Tanzawa Mountains

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Tanzawa Mountains
丹沢山地 Tanzawa-Sanchi
Tanzawa mountains from yokohama.JPG
View from Yokohama (January 2007)
Highest point
Peak Mount Hiru
Elevation 1,673 m (5,489 ft)
Coordinates 35°29′12″N 139°8′20″E / 35.48667°N 139.13889°E / 35.48667; 139.13889
Length 40 km (25 mi) East to West
Width 20 km (12 mi) North to South
Country Japan
State Kanagawa Prefecture
Region Kantō region
Range coordinates 35°29′N 139°09.25′E / 35.483°N 139.15417°E / 35.483; 139.15417Coordinates: 35°29′N 139°09.25′E / 35.483°N 139.15417°E / 35.483; 139.15417
Parent range Tanzawa Mountains

The Tanzawa Mountains (丹沢山地, Tanzawa-sanchi) are a mountain range in the Kantō region, in Japan. It covers the northwestern part of Kanagawa Prefecture and touches the prefectural borders of Shizuoka Prefecture to the west and the Yamanashi Prefecture to the north.


Activities and sites[edit]


Climbers come from various parts of Japan, but there have been a growing number of international climbers. The mountain range offers numerous moderate to strenuous trails for hikers. The most popular peaks among climbers are Mount Tō (塔ノ岳) and Mount Ōyama (大山) which are located in the eastern part of the Mountains, mainly due to their easier transportation access from Yabitsu Pass. However, the tallest mountain in these mountains is Mount Hiru, which is 1,673 metres (5,489 ft). In comparison, Mount Tō is 1,491m (4,891 ft) high and Mount Ōyama is 1,252 metres (4,108 ft) high. The western part is less often visited, but offers the opportunity of river trekking or sawanobori (a form of mountaineering).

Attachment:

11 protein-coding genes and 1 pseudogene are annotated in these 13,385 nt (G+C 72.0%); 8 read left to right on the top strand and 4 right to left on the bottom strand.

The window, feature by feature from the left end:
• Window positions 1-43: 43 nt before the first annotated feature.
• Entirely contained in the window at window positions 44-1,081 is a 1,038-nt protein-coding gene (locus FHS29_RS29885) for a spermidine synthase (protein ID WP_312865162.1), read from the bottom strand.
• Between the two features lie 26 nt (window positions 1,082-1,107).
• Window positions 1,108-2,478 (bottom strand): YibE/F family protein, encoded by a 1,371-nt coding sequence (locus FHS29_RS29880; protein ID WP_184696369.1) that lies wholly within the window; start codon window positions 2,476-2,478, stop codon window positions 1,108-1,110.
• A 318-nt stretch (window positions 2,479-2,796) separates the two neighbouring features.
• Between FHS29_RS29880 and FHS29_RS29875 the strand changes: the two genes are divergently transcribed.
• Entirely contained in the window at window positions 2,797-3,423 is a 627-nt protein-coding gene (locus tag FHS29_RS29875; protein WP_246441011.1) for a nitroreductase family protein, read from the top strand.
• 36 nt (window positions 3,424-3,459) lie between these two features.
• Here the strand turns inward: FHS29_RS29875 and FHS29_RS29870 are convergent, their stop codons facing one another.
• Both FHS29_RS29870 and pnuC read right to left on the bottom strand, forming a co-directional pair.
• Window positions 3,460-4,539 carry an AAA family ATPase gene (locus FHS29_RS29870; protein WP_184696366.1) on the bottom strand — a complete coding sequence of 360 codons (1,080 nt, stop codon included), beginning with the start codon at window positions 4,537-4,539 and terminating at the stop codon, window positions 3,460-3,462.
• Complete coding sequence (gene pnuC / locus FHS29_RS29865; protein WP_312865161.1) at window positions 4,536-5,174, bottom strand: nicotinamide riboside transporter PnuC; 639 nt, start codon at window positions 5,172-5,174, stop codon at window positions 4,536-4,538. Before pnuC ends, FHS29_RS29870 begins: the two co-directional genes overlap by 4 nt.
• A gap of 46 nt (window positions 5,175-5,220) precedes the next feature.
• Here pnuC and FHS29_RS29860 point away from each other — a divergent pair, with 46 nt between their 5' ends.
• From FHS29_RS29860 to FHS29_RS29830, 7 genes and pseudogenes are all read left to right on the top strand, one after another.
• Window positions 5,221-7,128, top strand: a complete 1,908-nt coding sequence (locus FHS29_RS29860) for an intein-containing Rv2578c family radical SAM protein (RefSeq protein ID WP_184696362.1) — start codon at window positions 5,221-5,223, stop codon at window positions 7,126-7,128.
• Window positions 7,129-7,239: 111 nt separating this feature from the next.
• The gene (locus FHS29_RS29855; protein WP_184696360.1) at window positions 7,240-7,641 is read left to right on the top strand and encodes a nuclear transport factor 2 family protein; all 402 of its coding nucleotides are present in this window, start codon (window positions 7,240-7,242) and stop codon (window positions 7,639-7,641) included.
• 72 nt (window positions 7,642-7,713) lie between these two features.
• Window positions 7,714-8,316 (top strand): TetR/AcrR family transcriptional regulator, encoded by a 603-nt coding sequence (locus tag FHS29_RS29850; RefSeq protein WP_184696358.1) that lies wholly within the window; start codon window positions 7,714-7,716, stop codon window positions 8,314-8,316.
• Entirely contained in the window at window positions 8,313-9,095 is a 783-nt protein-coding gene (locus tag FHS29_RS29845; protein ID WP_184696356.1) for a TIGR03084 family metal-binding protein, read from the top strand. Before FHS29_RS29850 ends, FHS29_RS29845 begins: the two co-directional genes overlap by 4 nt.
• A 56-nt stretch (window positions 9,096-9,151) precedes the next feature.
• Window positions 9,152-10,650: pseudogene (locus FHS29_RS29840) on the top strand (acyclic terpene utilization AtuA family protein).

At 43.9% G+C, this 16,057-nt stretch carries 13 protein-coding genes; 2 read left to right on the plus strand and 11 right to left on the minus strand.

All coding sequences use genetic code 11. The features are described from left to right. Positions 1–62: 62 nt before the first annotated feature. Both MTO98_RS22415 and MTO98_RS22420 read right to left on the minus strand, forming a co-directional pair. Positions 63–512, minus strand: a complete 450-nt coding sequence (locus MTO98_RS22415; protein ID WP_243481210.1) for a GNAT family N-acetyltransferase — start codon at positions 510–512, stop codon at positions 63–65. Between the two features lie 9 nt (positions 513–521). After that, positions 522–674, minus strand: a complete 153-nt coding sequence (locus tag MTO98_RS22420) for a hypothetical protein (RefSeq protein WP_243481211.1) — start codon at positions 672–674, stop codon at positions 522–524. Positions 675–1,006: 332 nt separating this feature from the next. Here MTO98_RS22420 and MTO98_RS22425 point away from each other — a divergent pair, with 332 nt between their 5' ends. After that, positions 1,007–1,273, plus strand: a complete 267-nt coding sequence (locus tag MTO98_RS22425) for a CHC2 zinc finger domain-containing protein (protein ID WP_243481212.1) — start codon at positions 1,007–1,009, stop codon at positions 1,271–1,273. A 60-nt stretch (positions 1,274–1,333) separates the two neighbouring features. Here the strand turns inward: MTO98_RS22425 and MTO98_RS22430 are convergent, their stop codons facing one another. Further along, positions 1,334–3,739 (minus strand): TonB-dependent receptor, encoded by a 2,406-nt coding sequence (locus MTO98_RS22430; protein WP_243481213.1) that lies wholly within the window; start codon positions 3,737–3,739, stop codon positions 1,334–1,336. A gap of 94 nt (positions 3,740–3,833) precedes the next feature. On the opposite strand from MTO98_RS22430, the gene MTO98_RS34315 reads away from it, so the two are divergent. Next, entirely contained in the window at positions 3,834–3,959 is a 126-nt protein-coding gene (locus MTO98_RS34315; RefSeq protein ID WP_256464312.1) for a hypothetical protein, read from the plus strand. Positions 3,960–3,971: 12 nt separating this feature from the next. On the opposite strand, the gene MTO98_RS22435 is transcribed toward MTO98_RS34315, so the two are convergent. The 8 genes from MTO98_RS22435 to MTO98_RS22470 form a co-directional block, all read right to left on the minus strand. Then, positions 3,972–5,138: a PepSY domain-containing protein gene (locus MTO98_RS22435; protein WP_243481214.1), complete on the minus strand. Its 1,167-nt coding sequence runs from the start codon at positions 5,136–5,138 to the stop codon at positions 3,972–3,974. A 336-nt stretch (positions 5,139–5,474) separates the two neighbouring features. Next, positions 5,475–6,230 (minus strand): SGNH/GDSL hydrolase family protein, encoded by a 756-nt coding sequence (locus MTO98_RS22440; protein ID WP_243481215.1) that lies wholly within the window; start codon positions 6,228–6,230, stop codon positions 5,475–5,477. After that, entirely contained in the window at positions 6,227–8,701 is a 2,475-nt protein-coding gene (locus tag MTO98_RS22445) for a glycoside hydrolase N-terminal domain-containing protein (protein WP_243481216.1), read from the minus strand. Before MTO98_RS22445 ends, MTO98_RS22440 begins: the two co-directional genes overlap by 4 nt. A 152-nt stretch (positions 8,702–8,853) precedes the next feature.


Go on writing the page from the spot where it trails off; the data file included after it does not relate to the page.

Fishing is another popular activity within the rivers of Tanzawa. Different types of fish can be caught such as trout and yamame.


The Tanzawa Mountains are most accessible by Kanagawa Route 70, which runs between Hadano and Miyagase. The highest point of the route is Yabitsu Pass, approximately 11 km from Hadano. Towards the middle of the route is Kiyokawa Village, which offers lodging, camping, and fishing, and also has a trailhead for hiking the different mountains. Various other campsites can be found along Route 70. Another place of interest is Lake Miyagase, which is man-made and filled with a dam.

Wildlife and flora[edit]

Japanese cedar forest in the Tanzawa Mountains

The landscape of the Tanzawa Mountains consists of numerous rivers, streams, forests, mountains, valleys, and ridges. Like much of Japan, the moist climate allows for lush vegetation which offers habitats for a variety of wildlife. The forestry is mixed and consisting of nearly half of the trees coniferous and the other half deciduous. The coniferous trees include Japanese cedar (杉) and Hinoki cypress (檜), and are mainly seen in the lower altitudes near the valleys. The deciduous trees include Japanese mountain maple (山紅葉) and Japanese beech, and are more common in the higher altitudes. Various types of flowers can be found throughout the year, such as Rhododendron.

The area is populated with Sika Deer (鹿), Japanese raccoon dog (狸), Japanese flying squirrel and Japanese Serow. There are also hundreds of species of birds such as Kingfisher. Along the river banks, frogs and lizards can be commonly found.